we could argue about "Solr leadership" :) The true leader in this market is Apache Lucene, and both Solr and Hibernate Search use Apache Lucene to manage the index.
Solr is mostly a server to provide easy access to Lucene's features, it basically exposes it via HTTP requests. Hibernate Search is not a server but embeds in your application and is specialized for Hibernate users: obviously we try do to a very good job for Hibernate/JPA users, but are not suited if not using a relational database.
100 million records is a large dataset and will require some tuning and a bit of understanding of how Lucene works, but in both cases you'll have the same problems and benefits as it really is the same library they are using. I guess you will need sharding and a multi-master configuration (but not necessarily.. depending on actual index size and workload type).
We do have big customers using these sizes or larger, unfortunately all of the big customers can't be named; still Red Hat stands behind this product so in case of need you know there is professional help and support available.. I hope you can consider that as a good hint that there are big customers sponsoring this.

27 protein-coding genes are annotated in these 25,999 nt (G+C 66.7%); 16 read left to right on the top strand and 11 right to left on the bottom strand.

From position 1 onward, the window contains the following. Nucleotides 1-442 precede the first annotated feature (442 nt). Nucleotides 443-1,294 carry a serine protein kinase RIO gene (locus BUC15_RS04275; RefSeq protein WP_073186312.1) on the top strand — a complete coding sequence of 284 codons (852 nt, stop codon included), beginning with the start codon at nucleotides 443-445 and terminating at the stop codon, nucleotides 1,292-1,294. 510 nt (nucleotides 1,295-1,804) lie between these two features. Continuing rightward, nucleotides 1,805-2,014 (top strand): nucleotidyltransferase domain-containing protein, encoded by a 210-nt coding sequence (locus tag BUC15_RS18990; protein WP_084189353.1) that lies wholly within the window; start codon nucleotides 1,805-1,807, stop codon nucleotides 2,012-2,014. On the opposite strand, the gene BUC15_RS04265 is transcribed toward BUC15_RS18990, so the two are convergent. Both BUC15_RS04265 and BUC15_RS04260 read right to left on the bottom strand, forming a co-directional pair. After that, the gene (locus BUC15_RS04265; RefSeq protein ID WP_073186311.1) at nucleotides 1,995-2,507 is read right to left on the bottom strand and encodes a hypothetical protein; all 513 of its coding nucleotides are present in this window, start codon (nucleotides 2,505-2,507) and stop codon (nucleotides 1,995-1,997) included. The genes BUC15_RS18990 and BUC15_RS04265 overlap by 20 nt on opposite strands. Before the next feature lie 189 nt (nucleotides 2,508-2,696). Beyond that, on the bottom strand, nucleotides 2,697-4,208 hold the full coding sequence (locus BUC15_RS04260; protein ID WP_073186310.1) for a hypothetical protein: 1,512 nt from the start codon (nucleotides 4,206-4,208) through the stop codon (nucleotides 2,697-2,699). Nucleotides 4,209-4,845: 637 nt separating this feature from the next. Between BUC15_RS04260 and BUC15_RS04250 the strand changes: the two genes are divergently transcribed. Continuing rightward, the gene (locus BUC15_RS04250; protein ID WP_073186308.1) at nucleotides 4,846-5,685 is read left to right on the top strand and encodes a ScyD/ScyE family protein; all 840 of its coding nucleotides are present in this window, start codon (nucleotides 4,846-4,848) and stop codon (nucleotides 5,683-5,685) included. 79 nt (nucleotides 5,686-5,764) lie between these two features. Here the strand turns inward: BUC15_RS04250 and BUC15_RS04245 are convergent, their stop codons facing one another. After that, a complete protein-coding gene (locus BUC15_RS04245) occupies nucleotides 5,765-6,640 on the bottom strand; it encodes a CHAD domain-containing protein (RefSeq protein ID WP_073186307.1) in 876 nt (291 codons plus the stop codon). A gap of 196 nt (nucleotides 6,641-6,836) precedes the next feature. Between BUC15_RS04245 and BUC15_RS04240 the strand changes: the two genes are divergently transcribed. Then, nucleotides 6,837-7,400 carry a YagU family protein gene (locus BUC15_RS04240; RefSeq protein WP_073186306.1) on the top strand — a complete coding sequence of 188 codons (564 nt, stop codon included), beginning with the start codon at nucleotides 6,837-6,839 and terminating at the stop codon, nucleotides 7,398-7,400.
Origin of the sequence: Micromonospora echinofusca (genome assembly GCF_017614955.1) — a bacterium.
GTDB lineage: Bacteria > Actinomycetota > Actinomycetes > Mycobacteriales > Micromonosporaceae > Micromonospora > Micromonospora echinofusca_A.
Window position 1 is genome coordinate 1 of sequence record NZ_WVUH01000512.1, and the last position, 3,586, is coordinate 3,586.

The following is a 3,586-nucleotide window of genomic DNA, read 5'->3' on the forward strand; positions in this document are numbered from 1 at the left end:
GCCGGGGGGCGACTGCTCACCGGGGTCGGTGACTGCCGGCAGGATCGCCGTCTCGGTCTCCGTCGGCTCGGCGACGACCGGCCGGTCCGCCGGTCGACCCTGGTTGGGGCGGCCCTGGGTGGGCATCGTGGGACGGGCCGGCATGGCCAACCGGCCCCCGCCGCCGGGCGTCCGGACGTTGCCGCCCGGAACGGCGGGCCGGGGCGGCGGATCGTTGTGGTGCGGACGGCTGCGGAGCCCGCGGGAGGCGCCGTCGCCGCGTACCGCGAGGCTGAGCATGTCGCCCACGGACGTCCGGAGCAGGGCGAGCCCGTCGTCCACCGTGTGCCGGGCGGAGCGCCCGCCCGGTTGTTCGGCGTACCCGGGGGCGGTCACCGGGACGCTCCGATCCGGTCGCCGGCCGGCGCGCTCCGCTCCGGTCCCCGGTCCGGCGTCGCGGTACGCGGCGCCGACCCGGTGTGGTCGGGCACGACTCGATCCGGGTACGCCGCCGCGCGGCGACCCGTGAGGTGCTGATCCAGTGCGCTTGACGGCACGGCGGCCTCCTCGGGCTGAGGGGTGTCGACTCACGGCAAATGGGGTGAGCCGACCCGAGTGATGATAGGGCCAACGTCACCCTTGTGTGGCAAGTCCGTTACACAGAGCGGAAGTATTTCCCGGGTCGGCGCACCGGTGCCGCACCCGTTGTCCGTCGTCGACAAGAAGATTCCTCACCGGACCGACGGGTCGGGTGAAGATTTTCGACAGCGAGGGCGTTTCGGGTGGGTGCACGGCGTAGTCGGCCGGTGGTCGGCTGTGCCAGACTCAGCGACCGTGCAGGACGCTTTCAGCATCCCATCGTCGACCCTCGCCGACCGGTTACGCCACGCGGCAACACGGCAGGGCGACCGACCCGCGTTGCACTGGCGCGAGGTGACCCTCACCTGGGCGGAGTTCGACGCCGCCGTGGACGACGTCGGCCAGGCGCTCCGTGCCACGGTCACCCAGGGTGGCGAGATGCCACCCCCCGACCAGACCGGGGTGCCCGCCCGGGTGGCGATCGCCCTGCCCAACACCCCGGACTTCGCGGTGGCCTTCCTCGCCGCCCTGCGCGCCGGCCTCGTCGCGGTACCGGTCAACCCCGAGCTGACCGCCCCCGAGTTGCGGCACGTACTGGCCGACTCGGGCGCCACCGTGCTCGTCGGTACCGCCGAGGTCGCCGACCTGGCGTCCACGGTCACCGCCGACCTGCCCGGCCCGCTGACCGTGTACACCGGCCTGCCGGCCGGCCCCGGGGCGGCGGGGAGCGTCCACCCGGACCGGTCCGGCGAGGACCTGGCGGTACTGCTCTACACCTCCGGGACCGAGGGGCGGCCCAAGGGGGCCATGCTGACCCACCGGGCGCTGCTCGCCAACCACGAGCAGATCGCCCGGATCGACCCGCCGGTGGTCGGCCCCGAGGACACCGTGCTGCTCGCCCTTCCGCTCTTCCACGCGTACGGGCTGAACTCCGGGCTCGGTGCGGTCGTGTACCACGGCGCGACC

While Solr can be easy to setup, using any advanced feature of Lucene is "shielded" by what the HTTP server provides. As opposing to that, we believe in making it simple enough to get started with it but we always provide access to the lower level capabilities of Lucene "native" for the case you need some very advanced feature, and this will never be possible via HTTP which will obviously never be as fast as direct access by reference.
have a look into:http://docs.jboss.org/hibernate/search/ ... ene-native
Even while facilitating most operations and managing resources properly, we allow many extensions points and direct "raw" acces so that we don't stand in the way.